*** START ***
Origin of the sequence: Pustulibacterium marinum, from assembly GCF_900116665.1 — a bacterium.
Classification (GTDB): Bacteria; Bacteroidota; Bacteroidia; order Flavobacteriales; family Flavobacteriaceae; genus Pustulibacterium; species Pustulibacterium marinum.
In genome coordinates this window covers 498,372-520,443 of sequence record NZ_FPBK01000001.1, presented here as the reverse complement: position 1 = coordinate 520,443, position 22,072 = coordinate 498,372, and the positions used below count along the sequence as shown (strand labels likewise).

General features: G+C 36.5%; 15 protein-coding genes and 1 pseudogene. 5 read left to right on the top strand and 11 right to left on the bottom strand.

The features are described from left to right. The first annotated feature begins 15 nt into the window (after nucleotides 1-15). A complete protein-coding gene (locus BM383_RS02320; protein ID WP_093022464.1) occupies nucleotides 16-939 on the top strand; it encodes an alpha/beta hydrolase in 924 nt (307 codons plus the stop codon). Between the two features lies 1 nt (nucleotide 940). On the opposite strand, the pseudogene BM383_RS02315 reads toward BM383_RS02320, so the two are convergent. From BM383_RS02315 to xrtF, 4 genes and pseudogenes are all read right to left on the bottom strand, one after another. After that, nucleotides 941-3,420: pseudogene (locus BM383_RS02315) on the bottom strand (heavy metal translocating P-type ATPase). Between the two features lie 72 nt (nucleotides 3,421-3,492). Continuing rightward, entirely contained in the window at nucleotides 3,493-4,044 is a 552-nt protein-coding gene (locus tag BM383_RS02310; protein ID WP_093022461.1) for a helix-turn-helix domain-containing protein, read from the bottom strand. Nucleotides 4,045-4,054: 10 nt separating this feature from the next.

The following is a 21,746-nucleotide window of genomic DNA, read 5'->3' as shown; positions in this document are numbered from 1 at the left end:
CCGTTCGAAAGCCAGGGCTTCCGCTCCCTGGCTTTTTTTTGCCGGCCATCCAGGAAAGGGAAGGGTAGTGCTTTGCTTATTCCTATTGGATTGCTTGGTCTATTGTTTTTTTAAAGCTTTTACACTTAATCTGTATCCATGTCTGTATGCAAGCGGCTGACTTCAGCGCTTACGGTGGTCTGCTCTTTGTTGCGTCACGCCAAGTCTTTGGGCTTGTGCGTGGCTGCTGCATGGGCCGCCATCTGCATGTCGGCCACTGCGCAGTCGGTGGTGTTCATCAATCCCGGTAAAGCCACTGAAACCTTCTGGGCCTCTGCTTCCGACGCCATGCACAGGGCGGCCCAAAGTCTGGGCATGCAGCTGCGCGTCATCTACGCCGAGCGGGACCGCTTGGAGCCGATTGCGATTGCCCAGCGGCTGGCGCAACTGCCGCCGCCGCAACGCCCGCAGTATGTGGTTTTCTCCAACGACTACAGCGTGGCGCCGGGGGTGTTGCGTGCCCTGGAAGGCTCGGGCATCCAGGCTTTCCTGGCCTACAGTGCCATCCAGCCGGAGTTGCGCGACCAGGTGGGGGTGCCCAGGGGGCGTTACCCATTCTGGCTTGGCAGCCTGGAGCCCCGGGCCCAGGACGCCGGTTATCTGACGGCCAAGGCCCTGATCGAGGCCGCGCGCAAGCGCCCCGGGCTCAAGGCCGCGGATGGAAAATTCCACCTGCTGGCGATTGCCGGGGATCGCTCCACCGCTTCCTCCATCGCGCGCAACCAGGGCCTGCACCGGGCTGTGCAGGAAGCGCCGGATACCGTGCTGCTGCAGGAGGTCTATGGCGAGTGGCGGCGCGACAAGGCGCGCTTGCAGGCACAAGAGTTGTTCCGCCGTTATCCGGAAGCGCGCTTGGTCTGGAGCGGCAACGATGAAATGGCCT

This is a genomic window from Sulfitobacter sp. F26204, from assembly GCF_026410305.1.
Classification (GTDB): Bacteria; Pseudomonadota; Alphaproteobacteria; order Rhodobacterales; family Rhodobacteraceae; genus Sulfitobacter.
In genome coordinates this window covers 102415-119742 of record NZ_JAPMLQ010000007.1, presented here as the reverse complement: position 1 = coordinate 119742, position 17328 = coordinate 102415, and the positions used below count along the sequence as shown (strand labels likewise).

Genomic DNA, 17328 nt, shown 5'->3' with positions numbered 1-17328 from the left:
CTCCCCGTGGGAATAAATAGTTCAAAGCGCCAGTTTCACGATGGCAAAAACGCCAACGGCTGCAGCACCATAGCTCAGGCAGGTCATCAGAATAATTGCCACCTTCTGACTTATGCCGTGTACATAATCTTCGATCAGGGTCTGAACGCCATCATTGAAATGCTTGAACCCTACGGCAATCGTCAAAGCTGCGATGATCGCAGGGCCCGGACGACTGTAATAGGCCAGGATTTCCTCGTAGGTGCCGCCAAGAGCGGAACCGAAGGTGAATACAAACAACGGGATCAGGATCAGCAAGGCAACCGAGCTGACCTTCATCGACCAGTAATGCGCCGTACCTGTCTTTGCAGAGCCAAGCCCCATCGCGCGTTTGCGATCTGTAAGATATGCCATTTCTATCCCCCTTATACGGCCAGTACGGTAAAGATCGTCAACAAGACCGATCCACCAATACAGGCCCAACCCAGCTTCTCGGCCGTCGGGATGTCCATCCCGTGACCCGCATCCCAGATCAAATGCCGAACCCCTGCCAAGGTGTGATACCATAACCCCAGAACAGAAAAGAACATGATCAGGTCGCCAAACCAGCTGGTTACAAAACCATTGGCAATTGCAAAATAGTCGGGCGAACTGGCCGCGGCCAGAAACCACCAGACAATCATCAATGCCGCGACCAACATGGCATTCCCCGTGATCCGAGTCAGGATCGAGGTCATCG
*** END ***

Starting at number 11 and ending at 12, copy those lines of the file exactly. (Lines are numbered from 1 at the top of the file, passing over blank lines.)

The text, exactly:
Genomic DNA, 17328 nt, shown 5'->3' with positions numbered 1-17328 from the left:
CTCCCCGTGGGAATAAATAGTTCAAAGCGCCAGTTTCACGATGGCAAAAACGCCAACGGCTGCAGCACCATAGCTCAGGCAGGTCATCAGAATAATTGCCACCTTCTGACTTATGCCGTGTACATAATCTTCGATCAGGGTCTGAACGCCATCATTGAAATGCTTGAACCCTACGGCAATCGTCAAAGCTGCGATGATCGCAGGGCCCGGACGACTGTAATAGGCCAGGATTTCCTCGTAGGTGCCGCCAAGAGCGGAACCGAAGGTGAATACAAACAACGGGATCAGGATCAGCAAGGCAACCGAGCTGACCTTCATCGACCAGTAATGCGCCGTACCTGTCTTTGCAGAGCCAAGCCCCATCGCGCGTTTGCGATCTGTAAGATATGCCATTTCTATCCCCCTTATACGGCCAGTACGGTAAAGATCGTCAACAAGACCGATCCACCAATACAGGCCCAACCCAGCTTCTCGGCCGTCGGGATGTCCATCCCGTGACCCGCATCCCAGATCAAATGCCGAACCCCTGCCAAGGTGTGATACCATAACCCCAGAACAGAAAAGAACATGATCAGGTCGCCAAACCAGCTGGTTACAAAACCATTGGCAATTGCAAAATAGTCGGGCGAACTGGCCGCGGCCAGAAACCACCAGACAATCATCAATGCCGCGACCAACATGGCATTCCCCGTGATCCGAGTCAGGATCGAGGTCATCG